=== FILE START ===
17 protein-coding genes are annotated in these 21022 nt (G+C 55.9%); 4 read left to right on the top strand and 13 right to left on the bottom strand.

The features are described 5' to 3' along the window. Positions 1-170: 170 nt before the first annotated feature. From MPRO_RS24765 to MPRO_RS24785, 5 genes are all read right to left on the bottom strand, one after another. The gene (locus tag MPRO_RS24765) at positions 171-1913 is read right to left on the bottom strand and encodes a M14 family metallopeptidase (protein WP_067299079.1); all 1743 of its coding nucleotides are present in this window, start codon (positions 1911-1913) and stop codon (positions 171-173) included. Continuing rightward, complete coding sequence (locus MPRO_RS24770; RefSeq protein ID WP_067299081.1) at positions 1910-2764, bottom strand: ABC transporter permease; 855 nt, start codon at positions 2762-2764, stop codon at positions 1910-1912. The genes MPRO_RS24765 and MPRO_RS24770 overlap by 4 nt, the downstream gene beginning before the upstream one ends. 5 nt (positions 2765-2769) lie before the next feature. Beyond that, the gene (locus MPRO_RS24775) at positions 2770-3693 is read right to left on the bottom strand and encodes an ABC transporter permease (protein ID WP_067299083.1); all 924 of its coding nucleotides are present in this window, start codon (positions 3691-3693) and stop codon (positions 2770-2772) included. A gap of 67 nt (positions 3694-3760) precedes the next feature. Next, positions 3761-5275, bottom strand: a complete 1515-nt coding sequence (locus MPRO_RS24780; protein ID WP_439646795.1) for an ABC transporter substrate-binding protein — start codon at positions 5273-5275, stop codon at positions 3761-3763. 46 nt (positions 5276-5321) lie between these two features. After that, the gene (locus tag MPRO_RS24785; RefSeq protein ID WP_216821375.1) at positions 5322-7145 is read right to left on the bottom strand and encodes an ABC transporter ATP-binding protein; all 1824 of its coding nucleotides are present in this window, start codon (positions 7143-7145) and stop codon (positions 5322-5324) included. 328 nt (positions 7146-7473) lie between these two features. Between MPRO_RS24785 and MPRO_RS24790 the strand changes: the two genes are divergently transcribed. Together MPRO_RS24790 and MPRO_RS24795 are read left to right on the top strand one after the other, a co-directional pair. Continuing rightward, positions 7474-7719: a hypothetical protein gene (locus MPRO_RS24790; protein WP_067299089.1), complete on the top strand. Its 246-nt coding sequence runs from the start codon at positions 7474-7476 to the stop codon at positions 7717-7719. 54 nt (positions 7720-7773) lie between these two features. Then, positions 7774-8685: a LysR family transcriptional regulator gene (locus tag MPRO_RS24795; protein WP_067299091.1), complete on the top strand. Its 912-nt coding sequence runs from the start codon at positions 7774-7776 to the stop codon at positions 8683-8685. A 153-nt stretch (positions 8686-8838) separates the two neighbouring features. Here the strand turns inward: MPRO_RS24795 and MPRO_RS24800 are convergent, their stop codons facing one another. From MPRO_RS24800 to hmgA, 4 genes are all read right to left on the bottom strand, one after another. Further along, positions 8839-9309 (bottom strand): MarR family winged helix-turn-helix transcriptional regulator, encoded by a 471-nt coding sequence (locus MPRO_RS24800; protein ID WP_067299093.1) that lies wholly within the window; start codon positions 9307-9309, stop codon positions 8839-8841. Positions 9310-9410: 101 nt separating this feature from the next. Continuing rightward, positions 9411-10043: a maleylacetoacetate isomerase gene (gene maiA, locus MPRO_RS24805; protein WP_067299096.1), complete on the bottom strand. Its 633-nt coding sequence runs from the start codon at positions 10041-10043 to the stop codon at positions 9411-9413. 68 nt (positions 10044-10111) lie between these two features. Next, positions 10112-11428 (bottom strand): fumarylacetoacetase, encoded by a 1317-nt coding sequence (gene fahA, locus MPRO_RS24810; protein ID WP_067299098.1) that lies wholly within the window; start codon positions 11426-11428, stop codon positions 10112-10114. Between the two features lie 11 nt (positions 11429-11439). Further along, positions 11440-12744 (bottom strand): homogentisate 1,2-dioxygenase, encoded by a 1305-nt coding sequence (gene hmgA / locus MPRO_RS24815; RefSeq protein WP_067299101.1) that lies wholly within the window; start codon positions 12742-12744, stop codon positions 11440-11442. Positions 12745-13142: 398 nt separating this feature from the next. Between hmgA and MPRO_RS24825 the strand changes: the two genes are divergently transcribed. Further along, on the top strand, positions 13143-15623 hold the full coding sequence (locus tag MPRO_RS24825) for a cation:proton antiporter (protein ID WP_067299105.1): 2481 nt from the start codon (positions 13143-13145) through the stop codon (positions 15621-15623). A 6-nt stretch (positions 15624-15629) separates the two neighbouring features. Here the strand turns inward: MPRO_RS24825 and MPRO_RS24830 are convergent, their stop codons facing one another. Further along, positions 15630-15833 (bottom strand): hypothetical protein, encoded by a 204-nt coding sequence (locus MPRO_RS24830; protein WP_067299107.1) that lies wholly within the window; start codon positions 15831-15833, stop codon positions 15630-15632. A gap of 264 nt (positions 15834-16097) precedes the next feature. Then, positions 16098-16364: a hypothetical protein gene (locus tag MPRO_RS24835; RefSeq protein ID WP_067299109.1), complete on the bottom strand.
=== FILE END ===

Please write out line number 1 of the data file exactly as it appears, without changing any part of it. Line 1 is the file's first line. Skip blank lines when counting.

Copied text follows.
17 protein-coding genes are annotated in these 21022 nt (G+C 55.9%); 4 read left to right on the top strand and 13 right to left on the bottom strand.